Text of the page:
The problem Frankenstein adaptations have is that most people don’t know the actual story from the book. The one about the frail rich boy who brings life to a creature in a modest backroom, then gets bedridden by depression for a months while his creature stalks a family and learns to speak elegantly and read about history, until it gets rejected by humanity and demands a bride. The story Universal pictures told in 1931 about a mad scientist that screams “It’s alive!” while lighting brightens up a castle and a monster is created is just more interesting.
Interestingly, Roger Corman’s Frankenstein Unbound does feature aspects of the novel that are seldom seen in adaptations (like the trial of the girl who is suspected of killing Victor’s brother); however, it makes up for it by being insane.
John Hurt plays a scientist in the year 2031. He created a laser weapon that somehow created a rift in space and time that brings bad weather and time travel to the world. He gets sucked into the rift and ends up Switzerland in 1817 where he meets Victor Frankenstein. Frankenstein has already created his creation at that point and like in the novel, it speaks and demands a bride.
Oh, yeah. John Hurt took his talking Knight Rider AI car with him to the past. Hurt also meets Lord Byron, played by Jason Patric, Percy Shelly, who is Michael Hutchence the singer of INXS, and his girlfriend Mary Shelley, the author of Frankenstein, portrayed here by Bridget Fonda.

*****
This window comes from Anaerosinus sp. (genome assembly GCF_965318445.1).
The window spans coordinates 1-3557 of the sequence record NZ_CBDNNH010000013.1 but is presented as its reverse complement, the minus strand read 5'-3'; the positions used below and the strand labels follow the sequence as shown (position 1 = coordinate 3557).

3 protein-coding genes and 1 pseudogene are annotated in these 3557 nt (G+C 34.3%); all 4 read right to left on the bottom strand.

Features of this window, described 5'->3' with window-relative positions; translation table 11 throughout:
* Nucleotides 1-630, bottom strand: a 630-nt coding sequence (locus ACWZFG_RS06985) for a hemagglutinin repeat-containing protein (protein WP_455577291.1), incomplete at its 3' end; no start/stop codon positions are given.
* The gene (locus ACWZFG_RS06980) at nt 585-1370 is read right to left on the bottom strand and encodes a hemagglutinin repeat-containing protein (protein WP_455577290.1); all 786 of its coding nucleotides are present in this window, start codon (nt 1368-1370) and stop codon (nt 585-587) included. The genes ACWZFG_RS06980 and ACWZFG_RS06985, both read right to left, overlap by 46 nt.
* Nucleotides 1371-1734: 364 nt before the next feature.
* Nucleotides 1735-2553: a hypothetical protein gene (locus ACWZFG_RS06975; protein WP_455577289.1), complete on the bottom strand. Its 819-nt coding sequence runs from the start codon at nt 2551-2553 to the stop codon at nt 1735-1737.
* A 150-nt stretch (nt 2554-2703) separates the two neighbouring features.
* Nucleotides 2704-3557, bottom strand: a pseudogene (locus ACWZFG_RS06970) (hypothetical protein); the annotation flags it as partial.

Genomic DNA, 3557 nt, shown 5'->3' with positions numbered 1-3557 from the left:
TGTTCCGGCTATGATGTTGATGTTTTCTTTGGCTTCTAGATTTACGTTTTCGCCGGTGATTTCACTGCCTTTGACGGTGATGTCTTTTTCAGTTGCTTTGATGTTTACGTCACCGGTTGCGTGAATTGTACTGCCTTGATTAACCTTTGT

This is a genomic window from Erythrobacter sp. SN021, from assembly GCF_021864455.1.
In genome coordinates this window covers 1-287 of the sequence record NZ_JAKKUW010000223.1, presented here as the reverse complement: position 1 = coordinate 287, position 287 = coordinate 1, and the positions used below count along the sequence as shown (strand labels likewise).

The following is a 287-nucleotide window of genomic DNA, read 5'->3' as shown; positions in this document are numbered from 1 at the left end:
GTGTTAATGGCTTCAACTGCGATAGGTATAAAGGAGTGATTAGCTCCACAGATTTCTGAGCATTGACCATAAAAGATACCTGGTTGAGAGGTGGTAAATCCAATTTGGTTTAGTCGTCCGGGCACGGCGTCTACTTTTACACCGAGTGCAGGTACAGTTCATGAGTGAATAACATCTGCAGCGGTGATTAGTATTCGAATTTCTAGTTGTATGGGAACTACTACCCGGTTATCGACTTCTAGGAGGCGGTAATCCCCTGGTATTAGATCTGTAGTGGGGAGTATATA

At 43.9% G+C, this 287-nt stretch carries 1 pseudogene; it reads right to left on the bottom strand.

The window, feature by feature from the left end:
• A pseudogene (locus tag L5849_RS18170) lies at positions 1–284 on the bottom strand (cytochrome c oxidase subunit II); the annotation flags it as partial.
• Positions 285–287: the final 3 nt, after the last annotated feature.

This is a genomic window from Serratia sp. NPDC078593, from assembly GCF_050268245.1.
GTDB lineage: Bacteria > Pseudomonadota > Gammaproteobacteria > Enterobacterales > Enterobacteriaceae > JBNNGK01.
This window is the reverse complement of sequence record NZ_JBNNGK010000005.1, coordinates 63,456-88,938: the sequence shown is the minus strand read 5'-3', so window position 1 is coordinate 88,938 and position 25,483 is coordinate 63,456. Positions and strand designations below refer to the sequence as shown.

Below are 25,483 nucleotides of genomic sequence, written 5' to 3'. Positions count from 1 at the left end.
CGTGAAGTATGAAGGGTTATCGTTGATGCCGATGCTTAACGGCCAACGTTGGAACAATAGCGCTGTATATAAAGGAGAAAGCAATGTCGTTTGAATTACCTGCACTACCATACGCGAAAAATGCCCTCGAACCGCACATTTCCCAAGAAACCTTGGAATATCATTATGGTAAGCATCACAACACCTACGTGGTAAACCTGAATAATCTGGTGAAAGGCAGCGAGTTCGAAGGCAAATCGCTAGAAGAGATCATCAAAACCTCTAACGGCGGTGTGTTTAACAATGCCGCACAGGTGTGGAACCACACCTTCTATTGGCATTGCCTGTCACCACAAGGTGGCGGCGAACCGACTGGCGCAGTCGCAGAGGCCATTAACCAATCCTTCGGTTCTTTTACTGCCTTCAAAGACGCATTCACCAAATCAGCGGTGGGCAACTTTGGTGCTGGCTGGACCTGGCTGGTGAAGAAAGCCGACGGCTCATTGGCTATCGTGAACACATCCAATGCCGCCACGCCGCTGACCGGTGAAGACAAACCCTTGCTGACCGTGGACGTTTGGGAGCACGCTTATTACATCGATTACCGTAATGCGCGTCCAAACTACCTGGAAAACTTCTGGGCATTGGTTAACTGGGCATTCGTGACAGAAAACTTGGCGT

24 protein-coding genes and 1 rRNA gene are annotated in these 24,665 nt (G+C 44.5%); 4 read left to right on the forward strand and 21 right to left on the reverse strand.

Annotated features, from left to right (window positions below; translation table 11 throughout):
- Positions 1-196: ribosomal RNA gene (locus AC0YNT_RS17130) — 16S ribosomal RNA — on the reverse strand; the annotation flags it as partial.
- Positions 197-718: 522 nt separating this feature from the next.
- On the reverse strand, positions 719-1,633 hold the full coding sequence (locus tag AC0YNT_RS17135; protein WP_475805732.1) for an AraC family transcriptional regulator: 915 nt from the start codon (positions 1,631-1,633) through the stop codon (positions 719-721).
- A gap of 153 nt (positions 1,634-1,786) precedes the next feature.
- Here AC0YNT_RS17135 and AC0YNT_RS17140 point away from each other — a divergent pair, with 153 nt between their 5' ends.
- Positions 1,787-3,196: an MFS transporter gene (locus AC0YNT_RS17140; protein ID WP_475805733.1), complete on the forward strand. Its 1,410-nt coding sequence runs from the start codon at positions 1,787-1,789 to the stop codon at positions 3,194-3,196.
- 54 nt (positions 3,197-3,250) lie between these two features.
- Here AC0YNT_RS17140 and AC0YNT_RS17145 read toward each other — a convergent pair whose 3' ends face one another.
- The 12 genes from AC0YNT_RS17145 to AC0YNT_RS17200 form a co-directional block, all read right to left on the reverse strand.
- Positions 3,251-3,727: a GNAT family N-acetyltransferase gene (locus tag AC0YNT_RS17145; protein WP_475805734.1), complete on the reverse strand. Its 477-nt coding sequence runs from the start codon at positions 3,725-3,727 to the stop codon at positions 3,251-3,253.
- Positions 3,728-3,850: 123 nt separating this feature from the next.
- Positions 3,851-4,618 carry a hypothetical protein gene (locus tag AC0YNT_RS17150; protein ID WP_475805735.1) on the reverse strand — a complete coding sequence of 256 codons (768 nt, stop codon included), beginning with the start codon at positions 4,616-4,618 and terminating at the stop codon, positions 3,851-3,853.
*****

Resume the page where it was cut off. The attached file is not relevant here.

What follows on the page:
The creature is really one of the most authentic version of it seen in film. It can talk fluently, it has long hair (although not black), it’s grotesque, although for some reason it has monster legs and extra thumbs. His eyes, seen on the film’s posters, are really neat—sewn together from many—even though it makes no sense why Frankenstein would put together eyes. Victor is played by Raul Julia, so he is obviously nothing like the book version—calm and collected in contrast to the nervous wreck Shelley created.
The film plays out a little like an episode of Quantum Leap, especially the one where Sam meets young Stephen King, but instead of Sam being careful, Hurt rides around the 19th century countryside in his AI car, tells everyone he is from the future and shows Shelley a printed out version of the book she hasn’t written yet.
This was the last film Roger Corman directed, and it’s quite enjoyable. The lead actors are all way too talented to be in this, and I suspect John Hurt was fully aware of that, while Raul Julia gives it his all like he always did. It’s a very interesting blend of being the most faithful adaptation of Frankenstein, and the most batshit insane one.